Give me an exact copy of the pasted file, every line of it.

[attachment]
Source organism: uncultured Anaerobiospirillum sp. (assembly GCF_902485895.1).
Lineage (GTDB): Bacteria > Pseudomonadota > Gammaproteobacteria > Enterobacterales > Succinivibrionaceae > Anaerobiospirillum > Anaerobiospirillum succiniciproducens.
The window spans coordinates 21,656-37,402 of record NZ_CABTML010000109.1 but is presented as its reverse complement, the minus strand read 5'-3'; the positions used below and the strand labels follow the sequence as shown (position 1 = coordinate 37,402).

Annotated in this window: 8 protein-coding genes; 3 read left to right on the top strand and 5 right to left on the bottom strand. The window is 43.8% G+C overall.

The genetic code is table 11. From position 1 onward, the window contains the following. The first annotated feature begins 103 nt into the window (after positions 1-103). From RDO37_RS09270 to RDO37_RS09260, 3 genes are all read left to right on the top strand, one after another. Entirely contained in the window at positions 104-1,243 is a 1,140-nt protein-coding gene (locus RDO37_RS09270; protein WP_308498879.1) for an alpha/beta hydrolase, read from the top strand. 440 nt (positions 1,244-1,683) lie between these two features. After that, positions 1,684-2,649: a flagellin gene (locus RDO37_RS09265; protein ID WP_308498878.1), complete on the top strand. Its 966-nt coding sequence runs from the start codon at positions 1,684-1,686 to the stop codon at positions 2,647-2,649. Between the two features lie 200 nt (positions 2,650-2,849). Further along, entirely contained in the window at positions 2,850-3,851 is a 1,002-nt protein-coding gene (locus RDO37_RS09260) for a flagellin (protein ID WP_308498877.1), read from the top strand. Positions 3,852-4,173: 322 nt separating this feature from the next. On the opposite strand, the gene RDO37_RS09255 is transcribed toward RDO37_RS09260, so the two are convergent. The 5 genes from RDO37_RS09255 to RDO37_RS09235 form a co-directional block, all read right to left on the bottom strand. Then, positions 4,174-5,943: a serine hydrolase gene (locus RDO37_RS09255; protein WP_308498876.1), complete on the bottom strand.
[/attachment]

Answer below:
Source organism: uncultured Anaerobiospirillum sp. (assembly GCF_902485895.1).
Lineage (GTDB): Bacteria > Pseudomonadota > Gammaproteobacteria > Enterobacterales > Succinivibrionaceae > Anaerobiospirillum > Anaerobiospirillum succiniciproducens.
The window spans coordinates 21,656-37,402 of record NZ_CABTML010000109.1 but is presented as its reverse complement, the minus strand read 5'-3'; the positions used below and the strand labels follow the sequence as shown (position 1 = coordinate 37,402).

Annotated in this window: 8 protein-coding genes; 3 read left to right on the top strand and 5 right to left on the bottom strand. The window is 43.8% G+C overall.

The genetic code is table 11. From position 1 onward, the window contains the following. The first annotated feature begins 103 nt into the window (after positions 1-103). From RDO37_RS09270 to RDO37_RS09260, 3 genes are all read left to right on the top strand, one after another. Entirely contained in the window at positions 104-1,243 is a 1,140-nt protein-coding gene (locus RDO37_RS09270; protein WP_308498879.1) for an alpha/beta hydrolase, read from the top strand. 440 nt (positions 1,244-1,683) lie between these two features. After that, positions 1,684-2,649: a flagellin gene (locus RDO37_RS09265; protein ID WP_308498878.1), complete on the top strand. Its 966-nt coding sequence runs from the start codon at positions 1,684-1,686 to the stop codon at positions 2,647-2,649. Between the two features lie 200 nt (positions 2,650-2,849). Further along, entirely contained in the window at positions 2,850-3,851 is a 1,002-nt protein-coding gene (locus RDO37_RS09260) for a flagellin (protein ID WP_308498877.1), read from the top strand. Positions 3,852-4,173: 322 nt separating this feature from the next. On the opposite strand, the gene RDO37_RS09255 is transcribed toward RDO37_RS09260, so the two are convergent. The 5 genes from RDO37_RS09255 to RDO37_RS09235 form a co-directional block, all read right to left on the bottom strand. Then, positions 4,174-5,943: a serine hydrolase gene (locus RDO37_RS09255; protein WP_308498876.1), complete on the bottom strand.